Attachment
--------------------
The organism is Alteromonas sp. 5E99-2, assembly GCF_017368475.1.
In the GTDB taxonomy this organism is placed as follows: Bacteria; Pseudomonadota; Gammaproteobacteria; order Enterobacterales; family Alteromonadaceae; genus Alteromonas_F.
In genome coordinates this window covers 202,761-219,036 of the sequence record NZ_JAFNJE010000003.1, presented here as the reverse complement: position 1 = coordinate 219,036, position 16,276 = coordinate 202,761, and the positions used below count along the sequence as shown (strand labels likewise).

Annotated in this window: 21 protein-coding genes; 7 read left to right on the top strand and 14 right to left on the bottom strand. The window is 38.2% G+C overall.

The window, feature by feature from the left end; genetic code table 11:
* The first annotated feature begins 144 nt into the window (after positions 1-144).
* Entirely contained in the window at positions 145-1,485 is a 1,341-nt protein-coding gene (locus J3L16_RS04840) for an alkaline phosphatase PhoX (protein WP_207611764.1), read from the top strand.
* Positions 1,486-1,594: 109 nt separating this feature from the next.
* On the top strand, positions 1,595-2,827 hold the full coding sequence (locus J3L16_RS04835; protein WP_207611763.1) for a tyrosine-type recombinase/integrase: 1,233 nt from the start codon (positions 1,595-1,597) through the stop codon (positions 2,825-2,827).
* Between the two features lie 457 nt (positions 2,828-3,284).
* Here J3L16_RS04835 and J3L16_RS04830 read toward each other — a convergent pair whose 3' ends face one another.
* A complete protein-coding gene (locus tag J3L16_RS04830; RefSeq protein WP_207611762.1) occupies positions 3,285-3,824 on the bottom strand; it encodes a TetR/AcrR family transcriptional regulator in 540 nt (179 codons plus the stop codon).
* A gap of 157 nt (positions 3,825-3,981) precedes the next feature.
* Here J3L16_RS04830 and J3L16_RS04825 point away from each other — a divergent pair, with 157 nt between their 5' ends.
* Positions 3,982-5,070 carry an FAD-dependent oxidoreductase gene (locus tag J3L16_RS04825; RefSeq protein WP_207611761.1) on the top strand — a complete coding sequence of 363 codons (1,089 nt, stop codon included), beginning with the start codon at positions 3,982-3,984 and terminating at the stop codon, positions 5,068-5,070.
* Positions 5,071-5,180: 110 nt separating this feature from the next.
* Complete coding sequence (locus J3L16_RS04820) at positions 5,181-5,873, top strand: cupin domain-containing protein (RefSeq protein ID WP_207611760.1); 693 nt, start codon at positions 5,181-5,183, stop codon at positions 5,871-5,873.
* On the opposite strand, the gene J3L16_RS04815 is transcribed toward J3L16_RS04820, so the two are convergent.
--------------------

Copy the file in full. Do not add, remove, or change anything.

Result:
The organism is Alteromonas sp. 5E99-2, assembly GCF_017368475.1.
In the GTDB taxonomy this organism is placed as follows: Bacteria; Pseudomonadota; Gammaproteobacteria; order Enterobacterales; family Alteromonadaceae; genus Alteromonas_F.
In genome coordinates this window covers 202,761-219,036 of the sequence record NZ_JAFNJE010000003.1, presented here as the reverse complement: position 1 = coordinate 219,036, position 16,276 = coordinate 202,761, and the positions used below count along the sequence as shown (strand labels likewise).

Annotated in this window: 21 protein-coding genes; 7 read left to right on the top strand and 14 right to left on the bottom strand. The window is 38.2% G+C overall.

The window, feature by feature from the left end; genetic code table 11:
* The first annotated feature begins 144 nt into the window (after positions 1-144).
* Entirely contained in the window at positions 145-1,485 is a 1,341-nt protein-coding gene (locus J3L16_RS04840) for an alkaline phosphatase PhoX (protein WP_207611764.1), read from the top strand.
* Positions 1,486-1,594: 109 nt separating this feature from the next.
* On the top strand, positions 1,595-2,827 hold the full coding sequence (locus J3L16_RS04835; protein WP_207611763.1) for a tyrosine-type recombinase/integrase: 1,233 nt from the start codon (positions 1,595-1,597) through the stop codon (positions 2,825-2,827).
* Between the two features lie 457 nt (positions 2,828-3,284).
* Here J3L16_RS04835 and J3L16_RS04830 read toward each other — a convergent pair whose 3' ends face one another.
* A complete protein-coding gene (locus tag J3L16_RS04830; RefSeq protein WP_207611762.1) occupies positions 3,285-3,824 on the bottom strand; it encodes a TetR/AcrR family transcriptional regulator in 540 nt (179 codons plus the stop codon).
* A gap of 157 nt (positions 3,825-3,981) precedes the next feature.
* Here J3L16_RS04830 and J3L16_RS04825 point away from each other — a divergent pair, with 157 nt between their 5' ends.
* Positions 3,982-5,070 carry an FAD-dependent oxidoreductase gene (locus tag J3L16_RS04825; RefSeq protein WP_207611761.1) on the top strand — a complete coding sequence of 363 codons (1,089 nt, stop codon included), beginning with the start codon at positions 3,982-3,984 and terminating at the stop codon, positions 5,068-5,070.
* Positions 5,071-5,180: 110 nt separating this feature from the next.
* Complete coding sequence (locus J3L16_RS04820) at positions 5,181-5,873, top strand: cupin domain-containing protein (RefSeq protein ID WP_207611760.1); 693 nt, start codon at positions 5,181-5,183, stop codon at positions 5,871-5,873.
* On the opposite strand, the gene J3L16_RS04815 is transcribed toward J3L16_RS04820, so the two are convergent.